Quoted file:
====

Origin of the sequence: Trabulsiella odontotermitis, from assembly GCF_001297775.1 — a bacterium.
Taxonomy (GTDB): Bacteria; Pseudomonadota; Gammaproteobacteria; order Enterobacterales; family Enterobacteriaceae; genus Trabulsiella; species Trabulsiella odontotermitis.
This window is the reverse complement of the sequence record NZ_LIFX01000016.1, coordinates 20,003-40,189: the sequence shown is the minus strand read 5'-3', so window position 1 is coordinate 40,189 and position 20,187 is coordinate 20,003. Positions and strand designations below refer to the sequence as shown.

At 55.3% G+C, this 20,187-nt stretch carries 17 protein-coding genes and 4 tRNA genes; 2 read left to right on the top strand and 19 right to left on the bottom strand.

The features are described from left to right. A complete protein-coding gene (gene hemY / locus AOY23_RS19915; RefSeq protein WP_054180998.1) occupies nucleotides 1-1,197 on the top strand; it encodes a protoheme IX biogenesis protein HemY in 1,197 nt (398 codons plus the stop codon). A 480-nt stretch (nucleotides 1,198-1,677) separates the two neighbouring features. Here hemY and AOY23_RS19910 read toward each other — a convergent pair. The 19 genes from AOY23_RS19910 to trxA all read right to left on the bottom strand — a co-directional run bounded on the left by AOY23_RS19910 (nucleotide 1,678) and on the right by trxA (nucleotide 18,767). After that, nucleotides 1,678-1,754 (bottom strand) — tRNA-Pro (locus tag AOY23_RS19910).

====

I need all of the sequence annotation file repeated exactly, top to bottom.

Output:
Origin of the sequence: Trabulsiella odontotermitis, from assembly GCF_001297775.1 — a bacterium.
Taxonomy (GTDB): Bacteria; Pseudomonadota; Gammaproteobacteria; order Enterobacterales; family Enterobacteriaceae; genus Trabulsiella; species Trabulsiella odontotermitis.
This window is the reverse complement of the sequence record NZ_LIFX01000016.1, coordinates 20,003-40,189: the sequence shown is the minus strand read 5'-3', so window position 1 is coordinate 40,189 and position 20,187 is coordinate 20,003. Positions and strand designations below refer to the sequence as shown.

At 55.3% G+C, this 20,187-nt stretch carries 17 protein-coding genes and 4 tRNA genes; 2 read left to right on the top strand and 19 right to left on the bottom strand.

The features are described from left to right. A complete protein-coding gene (gene hemY / locus AOY23_RS19915; RefSeq protein WP_054180998.1) occupies nucleotides 1-1,197 on the top strand; it encodes a protoheme IX biogenesis protein HemY in 1,197 nt (398 codons plus the stop codon). A 480-nt stretch (nucleotides 1,198-1,677) separates the two neighbouring features. Here hemY and AOY23_RS19910 read toward each other — a convergent pair. The 19 genes from AOY23_RS19910 to trxA all read right to left on the bottom strand — a co-directional run bounded on the left by AOY23_RS19910 (nucleotide 1,678) and on the right by trxA (nucleotide 18,767). After that, nucleotides 1,678-1,754 (bottom strand) — tRNA-Pro (locus tag AOY23_RS19910).